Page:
If you weren’t aware, Lara Croft turned 22 on 25 October, so happy birthday to her! If you know of the origins of the Tomb Raider, then you’re more than aware that Lara has gone through several changes throughout her life – some of them very similar to phases that most individuals goes through. So, to commemorate 22 years of Lara Croft, and in line with the recent release of Shadow of the Tomb Raider, here’s a lovely reflection on her “growth” over the years. So prepare yourselves as we attempt to raid the (pardon the following gross innuendo, it’s not intended) greatest tomb of all: Lara Croft herself.

The originals – Newborn Lara Croft

When we speak of the originals, we speak of the golden age: the holy trinity. That is, Tomb Raider, Tomb Raider II: Adventures of Lara Croft, and Tomb Raider III. These games weren’t the easiest to play, Lara was barely able to speak at this point – so of course she’s still in the process of finding her legs and learning to walk. Croft controls like a tank, you have to carry her and hold her hand the entire time, and chances are she won’t listen to a word you say and will send herself to her untimely demise.

Lara Croft started with no real motive other than curiosity and greed. She wanted relics and artifacts and would stop at nothing to get them. In Tomb Raider II she wages war with an Italian mob boss who wants to use an ancient dagger to turn into a dragon, not because she wants to stop him causing cataclysmic destruction to the world, but because she wants it instead.

These games encompassed exploration perfectly. There were no markers on where to go or any real rules on how you would get there, much like how as a baby most societal rules don’t apply to you yet – because you’re a baby.

One thing that the originals were that a newborn isn’t (sorry to all newborn babies reading this) is clever. The puzzles were not at all easy to figure out: Lara didn’t often stop to explain to you what she needed to do next – in fact, she rarely talked unless she was saying things like “no” and “aha!”.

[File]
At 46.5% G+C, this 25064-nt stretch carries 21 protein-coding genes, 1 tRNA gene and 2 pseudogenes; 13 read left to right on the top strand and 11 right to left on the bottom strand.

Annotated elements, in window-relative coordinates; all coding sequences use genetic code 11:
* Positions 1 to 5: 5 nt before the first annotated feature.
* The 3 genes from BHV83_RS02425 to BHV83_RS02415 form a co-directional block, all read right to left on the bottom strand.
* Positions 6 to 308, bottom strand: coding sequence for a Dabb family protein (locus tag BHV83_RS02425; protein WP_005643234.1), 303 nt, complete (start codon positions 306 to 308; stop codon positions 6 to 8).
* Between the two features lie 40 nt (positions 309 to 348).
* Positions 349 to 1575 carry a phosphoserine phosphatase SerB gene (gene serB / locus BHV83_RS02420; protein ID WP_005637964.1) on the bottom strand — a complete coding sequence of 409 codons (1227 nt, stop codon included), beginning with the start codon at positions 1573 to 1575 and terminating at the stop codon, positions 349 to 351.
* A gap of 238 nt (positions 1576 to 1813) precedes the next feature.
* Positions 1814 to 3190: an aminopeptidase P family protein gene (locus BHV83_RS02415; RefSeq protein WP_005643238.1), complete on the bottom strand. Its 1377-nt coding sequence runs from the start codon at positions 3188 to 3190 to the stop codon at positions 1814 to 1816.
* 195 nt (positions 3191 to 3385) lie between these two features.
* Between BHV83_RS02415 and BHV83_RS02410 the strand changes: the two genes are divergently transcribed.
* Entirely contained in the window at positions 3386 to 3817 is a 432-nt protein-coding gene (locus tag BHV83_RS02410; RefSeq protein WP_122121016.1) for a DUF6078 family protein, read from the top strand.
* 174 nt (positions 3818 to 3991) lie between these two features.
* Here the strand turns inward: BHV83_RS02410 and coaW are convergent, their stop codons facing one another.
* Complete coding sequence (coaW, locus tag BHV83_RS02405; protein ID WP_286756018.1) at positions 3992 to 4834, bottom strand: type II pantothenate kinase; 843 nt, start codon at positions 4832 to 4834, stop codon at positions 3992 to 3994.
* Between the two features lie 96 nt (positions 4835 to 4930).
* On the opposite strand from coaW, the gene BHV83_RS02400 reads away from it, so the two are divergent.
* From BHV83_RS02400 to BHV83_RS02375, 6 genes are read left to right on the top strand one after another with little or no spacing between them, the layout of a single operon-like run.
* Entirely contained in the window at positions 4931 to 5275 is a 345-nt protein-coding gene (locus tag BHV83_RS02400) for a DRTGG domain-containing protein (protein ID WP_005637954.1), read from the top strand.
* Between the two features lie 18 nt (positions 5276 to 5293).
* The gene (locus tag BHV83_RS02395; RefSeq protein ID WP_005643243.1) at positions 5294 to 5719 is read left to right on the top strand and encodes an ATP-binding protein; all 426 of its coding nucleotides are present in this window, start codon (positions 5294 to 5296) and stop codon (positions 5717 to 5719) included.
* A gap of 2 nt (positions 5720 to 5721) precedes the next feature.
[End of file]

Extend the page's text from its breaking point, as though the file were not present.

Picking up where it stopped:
Lara was proficient at tomb raiding and the games were just that, there were no complexities other than the puzzle solving themselves. There weren’t hundreds of different aspects of gameplay to dip in and out of whenever the developers wanted you to. It was an easy and simple life for Croft in the early years.

The rise and the fall – The toddler and early childhood Lara Croft

Tomb Raider and Lara has finally started to learn things, and boy is she good at doing them. Cue, Tomb Raider: The Last Revelation (the fourth in the series).

Lara Croft has become a bit more of a character come this entry to the series, with the introduction of Werner Von Croy, her mentor. To avoid spoilers (although this game is old, you should be playing it already!), a lot of stuff happens with Werner and Lara, which The Last Revelation is driven heavily by.

The game drops a lot of the jetsetting themes that the previous three had and instead Lara resides in Egypt for the majority of the game, exploring different areas iconic to the region, but she still explores them well. There’s a few new mechanics added in, where Lara has learnt more ways to get around the world, and the game feels the most polished it possibly could be.

No other way to go but up, right? Wrong.

Lara has learnt to walk with The Last Revelation, but what she’s also learnt to do as a result of this is fall down. She’s learnt to fall down hard.